DO IMELDA Marcos and Ferdinand Jr. use the same dictionary ordinary Filipinos work by? Read the senator’s delayed reaction to the close to $354-million contempt judgment, slammed by the US Court of Appeals (Ninth Circuit) against them.
With Mama, “it is my duty to administer the estate’s assets properly.” Bongbong said the Marcoses would be decisive, when this case is “filed in the proper court. (We’ve) always wanted closure to issues of ill-gotten wealth and human rights violations…. Our family also wants the country to move forward…. But (we) would like to see the process done according to law.”
Ti aramid ti mangipakita ti kina siasinom, an Ilocano proverb says. “Deeds tell who you are.”
The Marcoses tried to secretly ship out of the United States paintings and other artworks from the contested holdings for a 25-percent, tax-free share, the court found. That would sandbag an injunction against tapping estate assets while the jury deliberated.
“Contumacious conduct,” the US magistrate fumed. It “caused direct harm” to martial law victims. The court whacked the Marcoses with a daily fine of $100,000. When the contempt order expired, the tab totaled $353.6 million.
Peanuts for the Marcoses? Yet, it could wrest for this penalty a Guinness Book of Records slot. If so, it’d be a homecoming of sorts for Imelda. Until the early 1990s, she and Ferdinand Sr. were a yearly feature in the Guinness section on theft.
Ban bannog ti agdil-dillaw, no cadcadduan ti agtactacaw, an Ilocano maxim says. Would Ferdinand Jr. please help citizens who cannot follow? “It is useless to criticize if your companion is the thief.”
Theft on a grand scale is what the unanimous Supreme Court decision of July 2003 was all about (GR No. 152154). It directed that Marcos’ secret Swiss deposits, amounting to $658,175,373, be “forfeited in favor of petitioner Republic of the Philippines.”
The Swiss government earlier had returned the loot. Until that decision, Philippine National Bank held the boodle in escrow. Imelda, Imee Marcos-Manotoc, Irene Marcos-Araneta and Bongbong tried—but failed—to add that to their fortunes.
Imelda is Waray and may not be familiar with the Ilocano adage, Ti cuarta isu ti naimbag nga agservi, negm dakes nga mangiturong. “Money is a good servant but a bad master.”
Imelda earlier this year bitterly complained she’d been robbed. “The Presidential Commission on Good Government stole my jewels. They should return them, instead of displaying them in a National Museum exhibit” before the Aquino administration auctions them off.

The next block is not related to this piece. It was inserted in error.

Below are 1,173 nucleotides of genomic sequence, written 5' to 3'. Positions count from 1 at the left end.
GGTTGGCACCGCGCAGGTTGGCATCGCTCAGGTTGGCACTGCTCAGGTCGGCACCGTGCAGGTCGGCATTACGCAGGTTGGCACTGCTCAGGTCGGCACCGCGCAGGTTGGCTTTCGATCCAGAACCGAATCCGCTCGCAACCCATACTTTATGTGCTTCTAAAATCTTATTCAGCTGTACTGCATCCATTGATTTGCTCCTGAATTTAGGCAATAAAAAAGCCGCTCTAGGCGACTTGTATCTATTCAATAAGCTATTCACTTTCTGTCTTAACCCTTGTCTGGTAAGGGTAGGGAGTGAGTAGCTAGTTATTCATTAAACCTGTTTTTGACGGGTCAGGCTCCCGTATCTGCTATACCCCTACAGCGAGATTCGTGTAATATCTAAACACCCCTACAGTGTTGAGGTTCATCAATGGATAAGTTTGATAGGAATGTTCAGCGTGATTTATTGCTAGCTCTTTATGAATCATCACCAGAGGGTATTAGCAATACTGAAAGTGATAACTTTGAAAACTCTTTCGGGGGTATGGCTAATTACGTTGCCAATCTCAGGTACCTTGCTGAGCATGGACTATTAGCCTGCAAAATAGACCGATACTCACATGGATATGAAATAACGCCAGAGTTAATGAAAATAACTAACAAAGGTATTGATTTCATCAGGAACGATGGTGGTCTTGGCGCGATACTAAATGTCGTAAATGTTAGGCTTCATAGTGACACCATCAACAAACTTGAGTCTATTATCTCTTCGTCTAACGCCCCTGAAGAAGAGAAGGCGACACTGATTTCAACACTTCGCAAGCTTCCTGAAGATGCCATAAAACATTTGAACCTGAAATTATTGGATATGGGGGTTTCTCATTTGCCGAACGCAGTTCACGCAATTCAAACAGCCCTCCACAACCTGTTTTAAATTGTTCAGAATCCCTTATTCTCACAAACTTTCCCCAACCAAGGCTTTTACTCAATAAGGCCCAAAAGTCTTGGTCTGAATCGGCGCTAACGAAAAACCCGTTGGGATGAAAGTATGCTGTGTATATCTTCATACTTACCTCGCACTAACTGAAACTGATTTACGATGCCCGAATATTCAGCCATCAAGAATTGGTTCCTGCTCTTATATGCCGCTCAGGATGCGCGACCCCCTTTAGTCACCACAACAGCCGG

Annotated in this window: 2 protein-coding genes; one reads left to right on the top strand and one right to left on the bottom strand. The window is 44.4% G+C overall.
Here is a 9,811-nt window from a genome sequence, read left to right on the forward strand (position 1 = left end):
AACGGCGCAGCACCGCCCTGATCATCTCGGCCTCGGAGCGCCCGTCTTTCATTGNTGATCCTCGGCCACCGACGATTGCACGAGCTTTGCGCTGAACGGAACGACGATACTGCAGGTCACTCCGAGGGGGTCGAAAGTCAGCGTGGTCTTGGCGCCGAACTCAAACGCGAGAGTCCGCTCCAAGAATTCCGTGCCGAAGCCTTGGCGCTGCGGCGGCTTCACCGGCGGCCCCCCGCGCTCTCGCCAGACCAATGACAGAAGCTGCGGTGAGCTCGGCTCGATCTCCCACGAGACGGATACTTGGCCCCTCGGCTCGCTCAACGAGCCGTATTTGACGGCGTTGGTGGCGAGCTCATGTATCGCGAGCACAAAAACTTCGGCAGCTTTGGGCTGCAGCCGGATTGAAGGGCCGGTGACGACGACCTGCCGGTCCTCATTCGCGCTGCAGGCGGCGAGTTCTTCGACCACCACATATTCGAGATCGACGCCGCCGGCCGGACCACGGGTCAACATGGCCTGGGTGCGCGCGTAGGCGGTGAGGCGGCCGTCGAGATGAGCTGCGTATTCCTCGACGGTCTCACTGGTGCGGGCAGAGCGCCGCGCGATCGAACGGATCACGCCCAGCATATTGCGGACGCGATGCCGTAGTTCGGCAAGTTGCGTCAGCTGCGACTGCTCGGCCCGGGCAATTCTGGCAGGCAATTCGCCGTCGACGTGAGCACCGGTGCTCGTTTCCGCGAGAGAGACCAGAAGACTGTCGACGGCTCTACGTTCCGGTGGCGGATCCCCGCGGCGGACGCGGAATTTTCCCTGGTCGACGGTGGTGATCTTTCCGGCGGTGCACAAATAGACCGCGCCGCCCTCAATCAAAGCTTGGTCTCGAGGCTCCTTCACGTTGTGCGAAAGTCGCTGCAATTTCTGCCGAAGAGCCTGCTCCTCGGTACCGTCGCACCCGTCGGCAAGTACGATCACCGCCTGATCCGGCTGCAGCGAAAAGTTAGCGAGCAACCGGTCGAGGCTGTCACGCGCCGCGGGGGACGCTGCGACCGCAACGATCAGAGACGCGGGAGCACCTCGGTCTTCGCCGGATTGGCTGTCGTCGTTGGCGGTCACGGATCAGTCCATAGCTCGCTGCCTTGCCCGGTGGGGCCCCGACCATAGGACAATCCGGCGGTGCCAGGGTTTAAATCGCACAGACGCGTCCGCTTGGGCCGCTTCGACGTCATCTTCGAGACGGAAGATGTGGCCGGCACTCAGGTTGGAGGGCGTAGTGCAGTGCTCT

The lady wailed about three batches of confiscated gems: (a) the Malacañang Collection; (b) the Honolulu Batch; and (c) the Roumeliotes Set.
People Power demonstrators stumbled across 300 gems in Malacañang closets, hours after the Marcoses scrambled aboard Chinook escape helicopters. In Honolulu, the Marcoses kept what they declared: bearer bonds, cash, etc. But US customs didn’t look the other way with 278 crates of art and P27.7 million in newly minted currency. There were over 400 jewels stashed among gold bars, wrapped in diaper bags.
Half a world away, Philippine authorities nailed Greek national Demetriou Roumeliotes when he tried to smuggle out 60 gems. A 37-carat diamond, crafted by Bulgari, is the centerpiece of the Roumeliotes Set. “They were inside a package addressed to Imelda Marcos when seized,” Arab News reported.
Roumeliotes denied ownership, and later said they were fakes. Nonsense, the reputable auction houses Sotheby’s and Christie’s snapped. Imelda agreed. “The jewelry was taken out of Malacañang presidential palace without the knowledge, much less the consent, of the petitioner between Feb. 26 and Feb. 27, 1986,” she said in a court petition.
The Malacañang Collection and the Roumeliotes Set are in BSP (Bangko Sentral ng Pilipinas) vaults today. “These are all mine,” she stressed. What about the Honolulu Batch? Imelda “signed an agreement with the US government in 1991, giving up the jewels. In exchange, two racketeering cases against her in Honolulu were dropped,” Arab News added.
As public officials—Ferdinand Sr. was president and Madame Imelda was minister of human settlements—they were of modest means. At least, that was what their income tax reports claimed, the Supreme Court noted.
Ferdinand Sr.’s net worth was P120,000 in December 1965. Between 1965 and 1984, the Marcoses reported joint income of P16,408,442. Official salaries accounted for 16 percent, farm income 9 percent, and others 15 percent. Legal practice crested at a whooping 68 percent.
“There is nothing on record (of) any known Marcos client as he had no known law office. He was barred by law from practicing his law profession during his entire presidency. Incredibly, he was still receiving payments almost 20 years after. There are no withholding tax certificates… The joint income tax returns of FM and Imelda cannot, therefore, conceal the skeletons of their kleptocracy.”
The Court followed the money trail to shell foundations. In June 1971, Marcos Sr. established the Azio Foundation. He executed a power of attorney in favor of Roberto S. Benedicto. Azio morphed into Verso Foundation which was liquidated.
Then, came Xandy-Wintrop, followed by Charis-Scolari, Valamo, Spinus Avertina, etc. They hid wealth “under layers of foundations.” The Marcos spouses were the main beneficiaries. Imee, Ferdinand Jr. and Irene were equal third beneficiaries.
Uray ti bulsek makitana ti cuarta. Don’t bother Bongbong on what this means. “Proverbs,” by Damiana Eugenio (UP Press 2002), provides its translation: “With money, even the blind can see.”
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